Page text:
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SHEA TACKLES THE TOUGH QUESTIONS

SHARE SHEA TACKLES THE TOUGH QUESTIONS

Hooray for Pat Shea, the Democratic candidate for U.S. Senate, for taking his campaign on the road (Deseret News, July 27). I know that candidates are visible in parades and at festivals during an election, but not many candidates are willing to go around the state and hang out to meet people.

There are so many issues today, from health care and crime to grazing fees and Haiti, that voters want to discuss. They want to hear where candidates stand. Any candidate willing to meet face to face with Utahns in order to hear what citizens have to say and in order to state a position is deserving of our support.The comments made by Sen. Orrin Hatch's campaign manager, Charlie Evans, that if Shea doesn't lighten up on his rhetoric, Hatch will not debate, do a disservice to voters. If Hatch will not debate, how are we to know what our choices are in November? According to Evans, Hatch's strategy is going to be to remind Utahns of what Hatch has done for the state and run lots of paid advertising. This is a convenient way for Hatch to avoid the really tough questions and to merely puff about his record.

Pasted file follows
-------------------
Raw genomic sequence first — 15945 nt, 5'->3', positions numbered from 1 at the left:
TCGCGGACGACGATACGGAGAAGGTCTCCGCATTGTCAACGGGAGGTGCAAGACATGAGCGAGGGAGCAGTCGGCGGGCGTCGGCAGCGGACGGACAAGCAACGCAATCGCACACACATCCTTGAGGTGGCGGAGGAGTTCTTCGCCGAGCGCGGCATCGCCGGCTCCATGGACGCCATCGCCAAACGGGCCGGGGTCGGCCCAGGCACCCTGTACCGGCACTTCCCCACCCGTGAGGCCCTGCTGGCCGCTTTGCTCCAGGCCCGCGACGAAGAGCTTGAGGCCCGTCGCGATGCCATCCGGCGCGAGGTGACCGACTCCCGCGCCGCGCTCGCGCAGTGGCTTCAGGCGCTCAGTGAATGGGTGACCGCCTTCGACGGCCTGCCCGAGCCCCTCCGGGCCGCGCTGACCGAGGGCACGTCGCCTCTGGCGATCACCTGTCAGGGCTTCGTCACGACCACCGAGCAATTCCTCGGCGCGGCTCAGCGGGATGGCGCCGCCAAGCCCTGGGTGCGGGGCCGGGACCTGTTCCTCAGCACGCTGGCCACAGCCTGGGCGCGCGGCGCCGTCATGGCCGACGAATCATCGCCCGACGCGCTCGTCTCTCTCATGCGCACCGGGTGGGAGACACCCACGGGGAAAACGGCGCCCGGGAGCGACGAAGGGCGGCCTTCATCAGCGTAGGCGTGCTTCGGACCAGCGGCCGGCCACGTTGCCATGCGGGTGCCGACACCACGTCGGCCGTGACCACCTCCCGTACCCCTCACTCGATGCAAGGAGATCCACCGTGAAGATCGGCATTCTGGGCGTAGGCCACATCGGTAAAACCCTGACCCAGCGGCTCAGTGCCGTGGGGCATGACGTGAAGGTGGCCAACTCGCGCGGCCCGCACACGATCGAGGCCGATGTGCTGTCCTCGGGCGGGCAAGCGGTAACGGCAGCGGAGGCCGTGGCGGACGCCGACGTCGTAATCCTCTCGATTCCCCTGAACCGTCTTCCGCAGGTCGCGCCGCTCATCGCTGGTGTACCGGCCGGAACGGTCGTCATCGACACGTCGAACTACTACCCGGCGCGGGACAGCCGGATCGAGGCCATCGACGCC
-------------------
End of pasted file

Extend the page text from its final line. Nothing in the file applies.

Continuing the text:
I get the impression from Evans' remarks that Hatch is annoyed that he is being challenged for his Senate seat and that his campaign is going to punish his rival for any negative remarks about the senator by refusing to debate. In other words, if Pat Shea elects to begin airing some tough issues now, Hatch will avoid discussion of tough issues in debates later on. Hatch, who has been in office for 18 years, has a long record. He should not be afraid to defend it. Utahns deserve that much.

Julie Mason

Salt Lake City